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A 6-year follow-up study of adult patients with congenitally corrected transposition

Published online by Cambridge University Press:  19 December 2014

Mirta Koželj*
Affiliation:
Department of Cardiology, University Medical Centre Ljubljana, Zaloška 7, 1525 Ljubljana, Slovenia Faculty of Medicine, University of Ljubljana, Vrazov trg 2, 1000 Ljubljana, Slovenia
Marta Cvijić
Affiliation:
Department of Cardiology, University Medical Centre Ljubljana, Zaloška 7, 1525 Ljubljana, Slovenia
Pavel Berden
Affiliation:
Institute of Radiology, University Medical Centre Ljubljana, Zaloška 7, 1525 Ljubljana, Slovenia Faculty of Medicine, University of Ljubljana, Vrazov trg 2, 1000 Ljubljana, Slovenia
Tomaž Podnar
Affiliation:
Department of Paediatrics, University Medical Centre Ljubljana, Zaloška 7, 1525 Ljubljana, Slovenia Faculty of Medicine, University of Ljubljana, Vrazov trg 2, 1000 Ljubljana, Slovenia
*
Correspondence to: Prof. Mirta Koželj, MD, Department of Cardiology, University Medical Centre Ljubljana, Zaloška 7, 1525 Ljubljana, Slovenia. Tel:+38 601 522 2844; Fax:+38 601 522 2828; E-mail: mirta.kozelj@mf.uni-lj.si

Abstract

The aims of this study were to assess the development of heart failure in patients with congenitally corrected transposition of the great arteries in a medium-term follow-up, to identify the impact of tricuspid regurgitation on the development of heart failure, and to determine the most reliable marker for its identification. The prospective 6-year follow-up study included 19 adult patients. All patients were evaluated clinically by the determination of N-terminal pro-hormone brain natriuretic peptide levels, exercise stress testing, echocardiography magnetic resonance, or CT. Among them, two patients died of heart failure. There was a decline in exercise capacity and systolic systemic ventricular function (p=0.011). Systemic ventricular ejection fraction decreased (48.3±13.7 versus 42.7±12.7%, p=0.001). Tissue Doppler imaging showed a decline in peak tricuspid systolic annular velocity (10.3±2.0 versus 8.3±2.5 cm/second, p=0.032) and peak tricuspid early diastolic annular velocity (14.6±4.3 versus 12.0±4.5 cm/second, p=0.048). The tricuspid regurgitation did not increase significantly. N-terminal pro-hormone brain natriuretic peptide levels increased (127.0 ng/L(82.3–305.8) versus 226.0 ng/L(112.5–753.0), p=0.022). Progressive exercise intolerance in congenitally corrected transposition of the great arteries appears to be driven mainly by a progression in systemic right ventricular dysfunction. Tricuspid regurgitation is likely to play a role, especially in patients with structural abnormalities of the tricuspid valve – Ebstein anomaly. The N-terminal pro-hormone brain natriuretic peptide levels and tissue Doppler parameters appear sensitive in detecting changes over time and may guide management.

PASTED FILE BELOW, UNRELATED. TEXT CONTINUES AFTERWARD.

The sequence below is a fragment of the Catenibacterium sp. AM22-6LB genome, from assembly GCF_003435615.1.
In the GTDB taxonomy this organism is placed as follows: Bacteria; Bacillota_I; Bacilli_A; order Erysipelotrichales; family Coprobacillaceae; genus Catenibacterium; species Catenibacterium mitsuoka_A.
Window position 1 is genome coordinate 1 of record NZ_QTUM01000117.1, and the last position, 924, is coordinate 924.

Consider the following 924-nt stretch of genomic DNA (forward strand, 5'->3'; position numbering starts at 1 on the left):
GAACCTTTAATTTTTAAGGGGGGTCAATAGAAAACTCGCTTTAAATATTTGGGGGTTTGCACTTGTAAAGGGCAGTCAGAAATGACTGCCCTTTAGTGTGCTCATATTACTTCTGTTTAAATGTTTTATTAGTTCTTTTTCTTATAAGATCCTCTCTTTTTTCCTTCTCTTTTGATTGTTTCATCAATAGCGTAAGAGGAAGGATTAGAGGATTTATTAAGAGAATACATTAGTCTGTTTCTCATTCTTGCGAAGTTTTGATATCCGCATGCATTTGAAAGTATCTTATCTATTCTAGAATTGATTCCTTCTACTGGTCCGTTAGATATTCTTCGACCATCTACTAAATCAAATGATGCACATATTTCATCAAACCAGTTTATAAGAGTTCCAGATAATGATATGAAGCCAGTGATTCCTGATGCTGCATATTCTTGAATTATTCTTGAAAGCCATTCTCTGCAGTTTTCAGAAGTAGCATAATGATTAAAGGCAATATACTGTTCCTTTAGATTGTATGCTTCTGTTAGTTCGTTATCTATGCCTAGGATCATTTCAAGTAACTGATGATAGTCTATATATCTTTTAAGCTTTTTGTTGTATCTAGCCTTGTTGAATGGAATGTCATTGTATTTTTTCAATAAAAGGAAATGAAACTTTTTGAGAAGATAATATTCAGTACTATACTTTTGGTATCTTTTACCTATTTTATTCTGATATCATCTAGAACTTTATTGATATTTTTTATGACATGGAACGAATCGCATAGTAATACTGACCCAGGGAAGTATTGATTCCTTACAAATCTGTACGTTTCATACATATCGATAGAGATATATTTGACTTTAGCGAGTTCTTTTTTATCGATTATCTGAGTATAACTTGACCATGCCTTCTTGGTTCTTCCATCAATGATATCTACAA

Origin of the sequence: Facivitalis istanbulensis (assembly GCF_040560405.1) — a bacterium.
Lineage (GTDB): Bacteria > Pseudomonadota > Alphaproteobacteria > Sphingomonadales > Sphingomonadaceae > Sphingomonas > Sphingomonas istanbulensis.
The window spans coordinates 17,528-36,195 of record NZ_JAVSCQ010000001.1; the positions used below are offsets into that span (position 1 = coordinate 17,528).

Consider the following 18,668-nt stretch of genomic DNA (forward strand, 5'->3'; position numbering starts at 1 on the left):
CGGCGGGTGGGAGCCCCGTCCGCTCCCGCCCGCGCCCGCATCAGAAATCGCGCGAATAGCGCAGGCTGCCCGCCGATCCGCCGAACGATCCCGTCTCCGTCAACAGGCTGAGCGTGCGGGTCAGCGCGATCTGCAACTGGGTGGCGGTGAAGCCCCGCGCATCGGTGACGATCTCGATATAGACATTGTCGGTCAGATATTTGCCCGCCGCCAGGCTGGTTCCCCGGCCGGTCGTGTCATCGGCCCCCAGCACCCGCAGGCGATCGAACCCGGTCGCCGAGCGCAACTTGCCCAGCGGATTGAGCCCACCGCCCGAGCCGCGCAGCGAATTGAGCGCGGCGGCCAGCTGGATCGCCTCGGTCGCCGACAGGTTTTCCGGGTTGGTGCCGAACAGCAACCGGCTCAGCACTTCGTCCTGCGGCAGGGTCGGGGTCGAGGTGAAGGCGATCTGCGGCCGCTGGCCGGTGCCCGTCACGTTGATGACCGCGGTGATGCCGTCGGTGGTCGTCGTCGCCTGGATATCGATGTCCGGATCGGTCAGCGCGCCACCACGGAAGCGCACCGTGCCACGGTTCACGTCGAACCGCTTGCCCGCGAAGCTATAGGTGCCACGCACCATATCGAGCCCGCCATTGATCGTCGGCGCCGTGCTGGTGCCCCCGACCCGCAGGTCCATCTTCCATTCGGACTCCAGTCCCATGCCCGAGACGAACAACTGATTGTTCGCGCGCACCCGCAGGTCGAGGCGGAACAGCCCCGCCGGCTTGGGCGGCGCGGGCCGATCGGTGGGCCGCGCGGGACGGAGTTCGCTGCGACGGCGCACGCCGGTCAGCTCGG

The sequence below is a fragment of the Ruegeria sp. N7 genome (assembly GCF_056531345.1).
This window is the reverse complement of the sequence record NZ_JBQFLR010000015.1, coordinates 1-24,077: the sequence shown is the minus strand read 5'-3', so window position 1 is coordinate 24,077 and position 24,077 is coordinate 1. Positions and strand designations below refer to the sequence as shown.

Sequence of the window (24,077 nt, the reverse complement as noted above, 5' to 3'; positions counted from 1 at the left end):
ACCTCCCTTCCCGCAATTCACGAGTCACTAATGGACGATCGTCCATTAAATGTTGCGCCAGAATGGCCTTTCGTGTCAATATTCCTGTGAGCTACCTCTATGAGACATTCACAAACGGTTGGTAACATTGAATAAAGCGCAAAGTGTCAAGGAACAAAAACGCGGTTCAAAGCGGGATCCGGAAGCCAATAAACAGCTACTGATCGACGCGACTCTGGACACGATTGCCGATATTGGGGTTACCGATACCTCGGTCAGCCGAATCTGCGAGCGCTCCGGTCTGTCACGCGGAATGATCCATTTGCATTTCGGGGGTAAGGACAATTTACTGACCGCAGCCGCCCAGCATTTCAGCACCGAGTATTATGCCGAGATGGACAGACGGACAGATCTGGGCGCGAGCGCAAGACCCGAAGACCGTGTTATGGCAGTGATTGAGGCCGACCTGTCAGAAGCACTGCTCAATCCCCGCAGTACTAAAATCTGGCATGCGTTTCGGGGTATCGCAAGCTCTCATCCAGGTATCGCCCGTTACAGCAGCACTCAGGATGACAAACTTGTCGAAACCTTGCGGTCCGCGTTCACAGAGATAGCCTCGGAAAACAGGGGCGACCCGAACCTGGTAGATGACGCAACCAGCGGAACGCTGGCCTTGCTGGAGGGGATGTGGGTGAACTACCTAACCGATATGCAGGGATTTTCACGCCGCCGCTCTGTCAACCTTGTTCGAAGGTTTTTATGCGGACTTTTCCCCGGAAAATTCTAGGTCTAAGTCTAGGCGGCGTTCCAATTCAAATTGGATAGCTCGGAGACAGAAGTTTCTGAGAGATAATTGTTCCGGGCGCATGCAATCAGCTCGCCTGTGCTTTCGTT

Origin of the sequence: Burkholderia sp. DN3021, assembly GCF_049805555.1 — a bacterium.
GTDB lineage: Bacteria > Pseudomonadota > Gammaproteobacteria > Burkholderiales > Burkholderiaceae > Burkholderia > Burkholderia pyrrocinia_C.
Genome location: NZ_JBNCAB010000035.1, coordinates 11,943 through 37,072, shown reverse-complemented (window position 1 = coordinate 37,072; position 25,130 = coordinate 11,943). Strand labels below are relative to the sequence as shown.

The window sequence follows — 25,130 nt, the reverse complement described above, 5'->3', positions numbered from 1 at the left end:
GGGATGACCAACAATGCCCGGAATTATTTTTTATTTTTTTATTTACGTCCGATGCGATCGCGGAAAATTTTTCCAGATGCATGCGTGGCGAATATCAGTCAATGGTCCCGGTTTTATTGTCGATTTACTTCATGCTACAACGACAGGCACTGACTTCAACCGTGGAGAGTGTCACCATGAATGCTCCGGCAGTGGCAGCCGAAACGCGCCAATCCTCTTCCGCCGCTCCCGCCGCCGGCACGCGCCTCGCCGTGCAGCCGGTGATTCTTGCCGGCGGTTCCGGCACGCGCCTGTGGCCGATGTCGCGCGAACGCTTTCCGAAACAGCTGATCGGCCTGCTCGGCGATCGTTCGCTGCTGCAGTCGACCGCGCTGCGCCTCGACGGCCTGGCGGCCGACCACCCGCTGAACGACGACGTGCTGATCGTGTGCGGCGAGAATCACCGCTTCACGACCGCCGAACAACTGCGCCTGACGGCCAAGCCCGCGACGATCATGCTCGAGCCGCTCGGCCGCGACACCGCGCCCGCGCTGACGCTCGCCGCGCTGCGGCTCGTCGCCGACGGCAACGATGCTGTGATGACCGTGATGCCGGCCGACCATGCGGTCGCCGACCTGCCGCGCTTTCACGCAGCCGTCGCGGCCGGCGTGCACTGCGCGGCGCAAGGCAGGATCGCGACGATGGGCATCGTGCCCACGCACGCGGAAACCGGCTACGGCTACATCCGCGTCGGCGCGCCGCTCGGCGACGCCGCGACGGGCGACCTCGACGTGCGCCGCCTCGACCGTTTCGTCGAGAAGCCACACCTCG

Type
Original Articles
Copyright
© Cambridge University Press 2014 

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